More particularly, the present invention provides an orbital stretch wrap machine that includes a stretch wrap dispenser movable around a load in a wrapping plane, and also movable in a travel direction generally transverse to the wrapping plane. This enables the machine to wrap loads of varying size. The load is not supported by the machine and thus the machine is not limited by the weight of the load. In addition, because the dispenser is movable along the travel direction, the length of the loads is not a limitation on the machine.
In one embodiment of the invention, the dispenser is mounted on a rotatable ring and the load is extended into the ring for wrapping. The ring defines the wrapping plane and is mounted on a track for movement in the travel direction. The only limitation on the size of the load is that it must fit within the ring.
By allowing the wrapping ring to move back and forth on the track, the machine can wrap loads of any length with minimal or no movement of the material handling equipment. If the load is extremely long (longer than the length of travel of the ring on the track), additional track can be added, and the invention can wrap loads of an almost infinite length without moving the load.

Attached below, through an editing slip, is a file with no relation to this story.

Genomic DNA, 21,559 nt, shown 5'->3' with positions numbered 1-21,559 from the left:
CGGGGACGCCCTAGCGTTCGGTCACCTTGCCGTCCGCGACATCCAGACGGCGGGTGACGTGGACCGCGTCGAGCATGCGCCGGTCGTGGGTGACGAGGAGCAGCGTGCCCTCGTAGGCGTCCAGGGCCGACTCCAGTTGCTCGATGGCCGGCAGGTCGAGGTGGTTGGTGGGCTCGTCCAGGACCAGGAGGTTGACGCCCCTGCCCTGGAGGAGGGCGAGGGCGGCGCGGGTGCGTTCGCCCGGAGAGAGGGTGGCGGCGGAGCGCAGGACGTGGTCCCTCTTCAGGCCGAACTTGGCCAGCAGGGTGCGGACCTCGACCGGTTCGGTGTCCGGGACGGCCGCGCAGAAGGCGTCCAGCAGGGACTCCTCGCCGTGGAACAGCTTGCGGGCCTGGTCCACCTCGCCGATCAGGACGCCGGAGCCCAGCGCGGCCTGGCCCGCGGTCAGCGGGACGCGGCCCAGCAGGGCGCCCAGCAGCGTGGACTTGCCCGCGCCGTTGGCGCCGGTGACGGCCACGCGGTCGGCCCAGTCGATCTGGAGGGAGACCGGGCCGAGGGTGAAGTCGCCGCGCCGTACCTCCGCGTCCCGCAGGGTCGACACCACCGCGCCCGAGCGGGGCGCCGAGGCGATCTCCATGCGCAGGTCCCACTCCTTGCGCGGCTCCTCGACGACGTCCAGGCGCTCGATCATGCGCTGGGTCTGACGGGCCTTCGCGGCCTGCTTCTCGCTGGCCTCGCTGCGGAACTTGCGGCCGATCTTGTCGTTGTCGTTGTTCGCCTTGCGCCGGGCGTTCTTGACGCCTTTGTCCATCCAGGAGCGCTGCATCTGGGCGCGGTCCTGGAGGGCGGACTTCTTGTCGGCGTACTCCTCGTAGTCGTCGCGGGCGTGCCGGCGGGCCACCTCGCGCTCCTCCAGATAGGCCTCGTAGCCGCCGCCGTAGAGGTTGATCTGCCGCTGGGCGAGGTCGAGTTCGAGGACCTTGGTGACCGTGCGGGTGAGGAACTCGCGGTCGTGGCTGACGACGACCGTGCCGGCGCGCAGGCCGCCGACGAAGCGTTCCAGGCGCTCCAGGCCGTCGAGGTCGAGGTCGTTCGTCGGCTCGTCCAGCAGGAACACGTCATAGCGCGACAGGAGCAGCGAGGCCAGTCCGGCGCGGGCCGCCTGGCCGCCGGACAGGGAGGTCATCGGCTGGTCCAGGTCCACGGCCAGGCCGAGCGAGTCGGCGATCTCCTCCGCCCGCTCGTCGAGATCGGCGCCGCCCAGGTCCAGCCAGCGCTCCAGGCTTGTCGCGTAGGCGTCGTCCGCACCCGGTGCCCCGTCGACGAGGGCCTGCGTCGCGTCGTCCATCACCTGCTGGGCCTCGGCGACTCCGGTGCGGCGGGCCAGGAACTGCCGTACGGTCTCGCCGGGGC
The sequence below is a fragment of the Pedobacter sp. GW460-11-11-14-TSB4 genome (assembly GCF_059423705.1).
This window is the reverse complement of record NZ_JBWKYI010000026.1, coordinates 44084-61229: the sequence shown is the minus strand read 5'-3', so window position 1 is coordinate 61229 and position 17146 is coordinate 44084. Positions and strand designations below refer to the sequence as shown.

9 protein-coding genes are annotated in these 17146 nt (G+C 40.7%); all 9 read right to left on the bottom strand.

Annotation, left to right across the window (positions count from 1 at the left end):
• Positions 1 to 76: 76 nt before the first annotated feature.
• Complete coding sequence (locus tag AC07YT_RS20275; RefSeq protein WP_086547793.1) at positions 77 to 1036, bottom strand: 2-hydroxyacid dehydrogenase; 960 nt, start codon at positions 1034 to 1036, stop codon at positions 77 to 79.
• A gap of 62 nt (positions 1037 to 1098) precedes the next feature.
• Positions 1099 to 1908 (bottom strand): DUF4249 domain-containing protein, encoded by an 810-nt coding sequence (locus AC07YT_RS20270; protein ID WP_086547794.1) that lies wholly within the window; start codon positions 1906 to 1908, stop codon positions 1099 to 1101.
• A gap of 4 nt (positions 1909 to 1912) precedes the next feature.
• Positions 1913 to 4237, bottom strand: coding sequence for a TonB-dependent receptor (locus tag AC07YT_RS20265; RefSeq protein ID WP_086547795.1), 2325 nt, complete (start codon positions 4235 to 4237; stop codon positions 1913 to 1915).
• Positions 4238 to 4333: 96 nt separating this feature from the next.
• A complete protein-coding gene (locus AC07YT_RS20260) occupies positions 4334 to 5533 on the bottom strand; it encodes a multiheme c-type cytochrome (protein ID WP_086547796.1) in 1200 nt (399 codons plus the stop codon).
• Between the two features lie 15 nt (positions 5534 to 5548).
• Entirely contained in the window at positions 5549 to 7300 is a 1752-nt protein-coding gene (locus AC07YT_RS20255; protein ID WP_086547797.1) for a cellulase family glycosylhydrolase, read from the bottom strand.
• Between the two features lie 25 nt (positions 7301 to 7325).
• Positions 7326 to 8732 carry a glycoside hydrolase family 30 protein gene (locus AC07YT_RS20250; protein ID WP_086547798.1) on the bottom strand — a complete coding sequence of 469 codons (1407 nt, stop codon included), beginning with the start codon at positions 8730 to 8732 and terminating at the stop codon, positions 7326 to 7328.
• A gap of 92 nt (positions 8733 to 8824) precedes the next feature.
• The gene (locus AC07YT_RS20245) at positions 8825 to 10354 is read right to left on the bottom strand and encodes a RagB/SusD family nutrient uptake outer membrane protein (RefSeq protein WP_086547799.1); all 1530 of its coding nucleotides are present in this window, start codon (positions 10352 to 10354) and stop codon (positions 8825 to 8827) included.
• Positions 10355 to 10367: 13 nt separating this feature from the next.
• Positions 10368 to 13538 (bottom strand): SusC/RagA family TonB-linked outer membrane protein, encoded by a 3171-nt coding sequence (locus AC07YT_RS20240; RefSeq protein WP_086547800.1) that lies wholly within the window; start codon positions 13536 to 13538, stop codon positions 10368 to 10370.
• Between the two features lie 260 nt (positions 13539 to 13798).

Consequently the machine moves the wrapping material about the load in both the horizontal axis and vertical axis and does not move the load. The load's weight is of no moment to the machine. If the material handling equipment can lift the load, the machine can wrap it.
Another feature of the invention is the efficient compact size of the orbital wrapping machine. Consequently, the machine can be moved from location to location with little effort. It can even be mounted on one or more wheels or casters, to make movement easier. This makes installation a simple process that saves both time and money.
The foregoing and other features of the invention are hereinafter fully described and particularly pointed out in the claims, the following description and annexed drawings setting forth in detail a certain illustrative embodiment of the invention, this embodiment being indicative, however, of but one of the various ways in which the principles of the invention may be employed.
FIG. 1 is an isometric view of the wrapping machine provided by the present invention with a load presented for wrapping.